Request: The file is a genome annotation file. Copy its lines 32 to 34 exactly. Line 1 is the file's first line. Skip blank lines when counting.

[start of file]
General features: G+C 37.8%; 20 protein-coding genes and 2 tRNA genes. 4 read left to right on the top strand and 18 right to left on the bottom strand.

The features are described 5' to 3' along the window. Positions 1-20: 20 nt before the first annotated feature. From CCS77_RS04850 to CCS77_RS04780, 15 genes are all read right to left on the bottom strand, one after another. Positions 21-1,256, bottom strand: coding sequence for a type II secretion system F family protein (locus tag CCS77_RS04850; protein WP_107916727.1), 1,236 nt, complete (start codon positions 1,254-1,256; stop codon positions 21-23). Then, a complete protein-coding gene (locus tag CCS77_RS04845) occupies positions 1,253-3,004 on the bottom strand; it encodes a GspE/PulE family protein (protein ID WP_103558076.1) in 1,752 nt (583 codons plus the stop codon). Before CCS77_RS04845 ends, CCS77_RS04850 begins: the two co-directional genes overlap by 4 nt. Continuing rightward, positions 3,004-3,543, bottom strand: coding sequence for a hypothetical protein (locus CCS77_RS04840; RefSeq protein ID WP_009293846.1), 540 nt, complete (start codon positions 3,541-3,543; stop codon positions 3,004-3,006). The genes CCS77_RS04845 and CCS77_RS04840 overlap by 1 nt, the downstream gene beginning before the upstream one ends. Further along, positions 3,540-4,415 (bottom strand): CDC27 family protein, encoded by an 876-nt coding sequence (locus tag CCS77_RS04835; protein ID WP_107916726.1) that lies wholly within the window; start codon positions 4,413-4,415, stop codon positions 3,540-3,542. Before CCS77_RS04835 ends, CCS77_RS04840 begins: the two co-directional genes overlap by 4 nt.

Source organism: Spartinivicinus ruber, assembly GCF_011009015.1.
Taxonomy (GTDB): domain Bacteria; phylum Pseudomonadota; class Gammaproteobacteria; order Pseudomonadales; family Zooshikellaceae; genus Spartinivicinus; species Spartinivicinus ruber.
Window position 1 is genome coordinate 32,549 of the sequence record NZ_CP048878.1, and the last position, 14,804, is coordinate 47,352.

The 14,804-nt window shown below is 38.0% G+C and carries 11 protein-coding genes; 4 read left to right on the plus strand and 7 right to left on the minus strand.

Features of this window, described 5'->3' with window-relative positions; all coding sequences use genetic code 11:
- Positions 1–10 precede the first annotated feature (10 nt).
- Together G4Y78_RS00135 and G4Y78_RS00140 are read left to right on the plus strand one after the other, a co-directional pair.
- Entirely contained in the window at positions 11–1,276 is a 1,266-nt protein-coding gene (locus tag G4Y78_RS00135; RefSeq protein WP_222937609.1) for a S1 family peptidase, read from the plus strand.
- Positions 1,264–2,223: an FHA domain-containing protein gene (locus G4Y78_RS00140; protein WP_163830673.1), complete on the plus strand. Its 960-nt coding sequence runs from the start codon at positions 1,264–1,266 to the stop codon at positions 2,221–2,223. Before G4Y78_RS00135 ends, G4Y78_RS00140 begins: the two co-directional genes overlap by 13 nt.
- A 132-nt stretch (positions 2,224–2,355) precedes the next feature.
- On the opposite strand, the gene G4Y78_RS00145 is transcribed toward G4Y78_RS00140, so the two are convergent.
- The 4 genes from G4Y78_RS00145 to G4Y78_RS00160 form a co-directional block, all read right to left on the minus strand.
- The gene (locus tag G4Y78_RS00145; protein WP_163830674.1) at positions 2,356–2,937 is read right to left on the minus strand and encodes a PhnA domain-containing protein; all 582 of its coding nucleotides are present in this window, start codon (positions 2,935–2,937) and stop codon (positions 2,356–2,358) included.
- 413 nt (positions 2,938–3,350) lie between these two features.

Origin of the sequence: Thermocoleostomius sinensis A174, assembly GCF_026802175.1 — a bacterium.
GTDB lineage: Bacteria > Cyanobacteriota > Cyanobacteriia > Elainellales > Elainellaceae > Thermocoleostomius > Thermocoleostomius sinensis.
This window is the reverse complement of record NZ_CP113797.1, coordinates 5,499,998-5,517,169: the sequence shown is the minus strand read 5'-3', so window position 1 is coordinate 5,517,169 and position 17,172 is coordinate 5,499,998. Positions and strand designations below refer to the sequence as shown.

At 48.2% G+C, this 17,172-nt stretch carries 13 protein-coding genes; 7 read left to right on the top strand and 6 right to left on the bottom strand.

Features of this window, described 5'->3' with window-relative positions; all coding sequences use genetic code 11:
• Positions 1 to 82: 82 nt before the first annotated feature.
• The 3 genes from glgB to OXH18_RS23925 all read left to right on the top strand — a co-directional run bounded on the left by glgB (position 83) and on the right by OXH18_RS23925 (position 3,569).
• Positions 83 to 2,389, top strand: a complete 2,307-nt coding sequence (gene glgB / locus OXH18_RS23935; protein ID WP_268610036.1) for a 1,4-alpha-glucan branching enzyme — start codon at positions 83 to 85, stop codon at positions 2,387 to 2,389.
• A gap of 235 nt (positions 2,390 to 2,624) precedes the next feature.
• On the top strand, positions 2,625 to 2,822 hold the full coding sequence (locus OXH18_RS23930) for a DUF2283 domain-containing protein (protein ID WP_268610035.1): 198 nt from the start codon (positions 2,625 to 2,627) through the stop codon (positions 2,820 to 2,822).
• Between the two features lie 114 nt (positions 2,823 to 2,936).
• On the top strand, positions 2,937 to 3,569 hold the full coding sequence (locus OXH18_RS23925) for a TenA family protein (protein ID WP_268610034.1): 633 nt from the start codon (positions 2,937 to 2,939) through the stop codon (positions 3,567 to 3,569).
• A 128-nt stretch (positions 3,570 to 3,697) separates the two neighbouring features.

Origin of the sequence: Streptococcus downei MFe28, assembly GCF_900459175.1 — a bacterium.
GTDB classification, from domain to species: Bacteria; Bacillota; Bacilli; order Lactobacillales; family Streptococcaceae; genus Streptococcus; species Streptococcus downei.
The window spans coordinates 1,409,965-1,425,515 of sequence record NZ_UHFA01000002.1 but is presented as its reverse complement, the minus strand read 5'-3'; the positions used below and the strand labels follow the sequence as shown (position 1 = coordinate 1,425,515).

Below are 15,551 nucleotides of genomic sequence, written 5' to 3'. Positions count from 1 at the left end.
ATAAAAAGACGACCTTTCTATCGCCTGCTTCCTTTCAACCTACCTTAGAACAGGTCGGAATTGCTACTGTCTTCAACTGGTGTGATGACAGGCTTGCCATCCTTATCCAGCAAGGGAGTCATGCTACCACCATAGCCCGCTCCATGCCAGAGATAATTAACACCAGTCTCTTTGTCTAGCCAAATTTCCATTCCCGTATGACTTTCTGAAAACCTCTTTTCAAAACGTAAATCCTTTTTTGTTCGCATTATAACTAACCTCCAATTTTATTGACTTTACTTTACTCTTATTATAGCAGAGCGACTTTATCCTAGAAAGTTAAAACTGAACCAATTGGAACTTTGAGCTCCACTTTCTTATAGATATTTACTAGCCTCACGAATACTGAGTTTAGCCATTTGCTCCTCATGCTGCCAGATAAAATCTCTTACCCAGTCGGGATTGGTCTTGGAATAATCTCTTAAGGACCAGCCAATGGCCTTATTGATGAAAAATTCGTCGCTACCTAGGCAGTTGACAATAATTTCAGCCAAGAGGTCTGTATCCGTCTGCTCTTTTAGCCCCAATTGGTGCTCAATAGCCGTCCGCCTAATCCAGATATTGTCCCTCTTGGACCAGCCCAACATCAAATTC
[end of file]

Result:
The window spans coordinates 1,409,965-1,425,515 of sequence record NZ_UHFA01000002.1 but is presented as its reverse complement, the minus strand read 5'-3'; the positions used below and the strand labels follow the sequence as shown (position 1 = coordinate 1,425,515).

Below are 15,551 nucleotides of genomic sequence, written 5' to 3'. Positions count from 1 at the left end.
ATAAAAAGACGACCTTTCTATCGCCTGCTTCCTTTCAACCTACCTTAGAACAGGTCGGAATTGCTACTGTCTTCAACTGGTGTGATGACAGGCTTGCCATCCTTATCCAGCAAGGGAGTCATGCTACCACCATAGCCCGCTCCATGCCAGAGATAATTAACACCAGTCTCTTTGTCTAGCCAAATTTCCATTCCCGTATGACTTTCTGAAAACCTCTTTTCAAAACGTAAATCCTTTTTTGTTCGCATTATAACTAACCTCCAATTTTATTGACTTTACTTTACTCTTATTATAGCAGAGCGACTTTATCCTAGAAAGTTAAAACTGAACCAATTGGAACTTTGAGCTCCACTTTCTTATAGATATTTACTAGCCTCACGAATACTGAGTTTAGCCATTTGCTCCTCATGCTGCCAGATAAAATCTCTTACCCAGTCGGGATTGGTCTTGGAATAATCTCTTAAGGACCAGCCAATGGCCTTATTGATGAAAAATTCGTCGCTACCTAGGCAGTTGACAATAATTTCAGCCAAGAGGTCTGTATCCGTCTGCTCTTTTAGCCCCAATTGGTGCTCAATAGCCGTCCGCCTAATCCAGATATTGTCCCTCTTGGACCAGCCCAACATCAAATTC